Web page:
Growth impairment, vision problems and chronic kidney ailment are hallmarks of cystinosis, a rare genetic disease that affects children, who, in most cases, do not survive into their adulthood. The disease affects one in about 250000 children worldwide and many of them go undiagnosed in the initial stages, only to be detected at a later stage when complications develop in the kidneys. Now, a new study by researchers and doctors at the Indian Institute of Science and Education Research (IISER), Mohali, and the Madras Institute of Orthopaedics and Traumatology (MIOT), Chennai, may have clues to detecting this disease early on in Indian patients, thus opening up possibilities of early diagnosis and treatment.
Cystinosis is caused by the accumulation of the amino acid ‘cystine’ within cells, forming crystals that can build up and damage the cells. The accumulation is caused by abnormal transport of cystine from lysosomes, which are cell organelles responsible for destroying unwanted proteins and reducing them to their amino acid constituents. Normally, the amino acids generated from unwanted proteins, are pumped out of the lysosome through protein transporters plugged to the lysosomal membrane that act as a channel. However, in patients with cystinosis, the transporter meant for pumping cystine malfunctions, resulting in the accumulation of cystine inside the lysosomes. This hoarding of cystine can ultimately kill cells, leading to kidney failure, loss of vision, stunted growth, weight loss and hypothyroidism.
In this study, Dr. Anup Deshpande, Prof. Anand Kumar Bachhawat from IISER Mohali and Prof. Rajan Ravichandran, head of nephrology at MIOT Institute of Nephrology Chennai, studied three Indian patients between the age of 7 to 13 years and found a mutation that may be quite common in Indian patients. The mutation is in the gene CTNS that codes for the protein transporter responsible to transfer cystine from lysosomes. A protein transporter like any other protein is made up of a chain of amino acids, the sequence of which is determined by the gene CTNS. A mutation in that gene may result in the substitution or deletion of an amino acid in the chain, thus rendering the transporter incapable of its function. The researchers found that one such mutation changed the amino acid ‘serine’ into a ‘phenyl alanine’ thus rendering the transporter faulty. “The prevalence of this mutation could eventually be important from the diagnostic perspective if this mutation is indeed the most prevalent one amongst Indian patients. However molecular analysis of more patients is important”, remarks Dr. Anup Deshpande, the first author of the study.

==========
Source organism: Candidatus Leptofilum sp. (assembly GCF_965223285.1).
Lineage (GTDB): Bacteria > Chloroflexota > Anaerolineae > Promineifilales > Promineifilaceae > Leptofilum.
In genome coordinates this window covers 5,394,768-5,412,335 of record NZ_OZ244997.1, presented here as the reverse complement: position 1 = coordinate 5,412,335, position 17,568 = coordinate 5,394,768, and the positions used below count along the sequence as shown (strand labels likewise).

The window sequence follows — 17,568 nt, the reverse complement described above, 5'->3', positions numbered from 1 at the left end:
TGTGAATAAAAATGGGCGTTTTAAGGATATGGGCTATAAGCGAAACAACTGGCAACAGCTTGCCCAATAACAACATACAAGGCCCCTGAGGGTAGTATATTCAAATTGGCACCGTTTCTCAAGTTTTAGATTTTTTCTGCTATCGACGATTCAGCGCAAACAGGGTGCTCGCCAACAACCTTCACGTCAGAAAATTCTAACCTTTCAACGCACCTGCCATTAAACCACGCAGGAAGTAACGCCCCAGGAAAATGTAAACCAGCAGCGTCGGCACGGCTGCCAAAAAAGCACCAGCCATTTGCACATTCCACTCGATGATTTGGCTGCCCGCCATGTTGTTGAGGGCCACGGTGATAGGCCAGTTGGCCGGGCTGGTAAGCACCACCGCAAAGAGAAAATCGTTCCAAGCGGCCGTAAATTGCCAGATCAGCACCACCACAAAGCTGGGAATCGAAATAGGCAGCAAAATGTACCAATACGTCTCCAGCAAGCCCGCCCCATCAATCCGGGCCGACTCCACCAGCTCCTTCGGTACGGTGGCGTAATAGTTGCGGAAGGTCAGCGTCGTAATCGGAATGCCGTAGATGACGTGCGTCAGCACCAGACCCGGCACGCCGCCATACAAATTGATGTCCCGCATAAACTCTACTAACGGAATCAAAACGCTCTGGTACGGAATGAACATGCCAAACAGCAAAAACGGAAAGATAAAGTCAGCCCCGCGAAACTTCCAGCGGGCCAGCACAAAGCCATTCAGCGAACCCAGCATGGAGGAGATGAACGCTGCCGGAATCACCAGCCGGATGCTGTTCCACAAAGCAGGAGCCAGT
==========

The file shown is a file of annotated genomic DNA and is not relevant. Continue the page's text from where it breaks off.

Nature has its way of retaining functionally important amino acids that remain unchanged even with evolution and the amino acid serine is one such. The researchers examined the CTNS gene sequence in a variety of organisms - mouse, frog, fish, yeast and the plant Arabidopsis thaliana (Thale cress) and found that the amino acid serine remained the same in all these organisms. This showed that serine is a ‘highly conserved’ amino acid sequence and a small mutation to its structure could cause havoc in protein transport. “Since this mutation is known to cause complete abolishment of the transporter activity, the disorder can be presumed to aggravate at faster pace”, explains Prof. Anand K. Bachhawat, on the effects of mutation in CTNS in patients with cystinosis.
Cystinosis, if detected early enough, can be treated with a drug Cysteamine, which provides relief for the patients and could roughly extend their life span to 35 years – a longer lifespan compared to 10 to15 years when left untreated. However, the drug is quite expensive and needs to be imported as there are no Indian pharmaceutical companies manufacturing the same. The delay in accurate diagnosis and reporting of the disease further makes matters worse.
This study is a step in the direction of making diagnosis of cystinosis easier at a molecular level in Indian patients. In cases where symptoms alone cannot ascertain the detection of the disease, this simple screening for mutation will unequivocally hit the nail on the disease. “Faster diagnosis can ensure speedy treatment and alleviate the suffering of the patient to a very great extent. This is important because cystinosis diagnosis has been relatively delayed in this country with detection often occurring when the patients arrive with severe kidney problems”, signs off Prof. Ravichandran.